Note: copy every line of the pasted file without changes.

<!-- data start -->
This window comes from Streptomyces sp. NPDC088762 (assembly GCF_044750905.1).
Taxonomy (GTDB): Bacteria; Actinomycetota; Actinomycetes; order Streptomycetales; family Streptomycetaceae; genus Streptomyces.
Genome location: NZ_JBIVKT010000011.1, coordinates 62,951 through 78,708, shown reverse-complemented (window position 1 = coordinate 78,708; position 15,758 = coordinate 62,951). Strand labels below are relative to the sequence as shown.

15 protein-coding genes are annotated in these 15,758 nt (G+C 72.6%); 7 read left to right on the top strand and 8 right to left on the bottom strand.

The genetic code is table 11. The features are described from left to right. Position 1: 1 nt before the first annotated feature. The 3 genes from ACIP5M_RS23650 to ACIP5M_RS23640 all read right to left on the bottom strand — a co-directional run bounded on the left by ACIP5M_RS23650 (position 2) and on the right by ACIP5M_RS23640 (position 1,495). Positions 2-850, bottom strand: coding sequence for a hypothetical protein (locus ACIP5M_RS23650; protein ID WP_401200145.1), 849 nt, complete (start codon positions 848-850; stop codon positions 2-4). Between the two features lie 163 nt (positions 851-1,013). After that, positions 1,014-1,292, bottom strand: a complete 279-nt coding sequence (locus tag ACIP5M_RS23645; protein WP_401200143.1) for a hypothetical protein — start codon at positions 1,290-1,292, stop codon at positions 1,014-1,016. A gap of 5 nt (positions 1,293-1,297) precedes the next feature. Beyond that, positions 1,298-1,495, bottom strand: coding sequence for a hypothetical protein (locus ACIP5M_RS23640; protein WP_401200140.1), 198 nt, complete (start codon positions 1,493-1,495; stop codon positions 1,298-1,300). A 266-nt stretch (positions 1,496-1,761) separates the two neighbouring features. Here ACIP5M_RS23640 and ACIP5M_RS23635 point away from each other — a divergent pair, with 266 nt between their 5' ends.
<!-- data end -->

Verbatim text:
This window comes from Streptomyces sp. NPDC088762 (assembly GCF_044750905.1).
Taxonomy (GTDB): Bacteria; Actinomycetota; Actinomycetes; order Streptomycetales; family Streptomycetaceae; genus Streptomyces.
Genome location: NZ_JBIVKT010000011.1, coordinates 62,951 through 78,708, shown reverse-complemented (window position 1 = coordinate 78,708; position 15,758 = coordinate 62,951). Strand labels below are relative to the sequence as shown.

15 protein-coding genes are annotated in these 15,758 nt (G+C 72.6%); 7 read left to right on the top strand and 8 right to left on the bottom strand.

The genetic code is table 11. The features are described from left to right. Position 1: 1 nt before the first annotated feature. The 3 genes from ACIP5M_RS23650 to ACIP5M_RS23640 all read right to left on the bottom strand — a co-directional run bounded on the left by ACIP5M_RS23650 (position 2) and on the right by ACIP5M_RS23640 (position 1,495). Positions 2-850, bottom strand: coding sequence for a hypothetical protein (locus ACIP5M_RS23650; protein ID WP_401200145.1), 849 nt, complete (start codon positions 848-850; stop codon positions 2-4). Between the two features lie 163 nt (positions 851-1,013). After that, positions 1,014-1,292, bottom strand: a complete 279-nt coding sequence (locus tag ACIP5M_RS23645; protein WP_401200143.1) for a hypothetical protein — start codon at positions 1,290-1,292, stop codon at positions 1,014-1,016. A gap of 5 nt (positions 1,293-1,297) precedes the next feature. Beyond that, positions 1,298-1,495, bottom strand: coding sequence for a hypothetical protein (locus ACIP5M_RS23640; protein WP_401200140.1), 198 nt, complete (start codon positions 1,493-1,495; stop codon positions 1,298-1,300). A 266-nt stretch (positions 1,496-1,761) separates the two neighbouring features. Here ACIP5M_RS23640 and ACIP5M_RS23635 point away from each other — a divergent pair, with 266 nt between their 5' ends.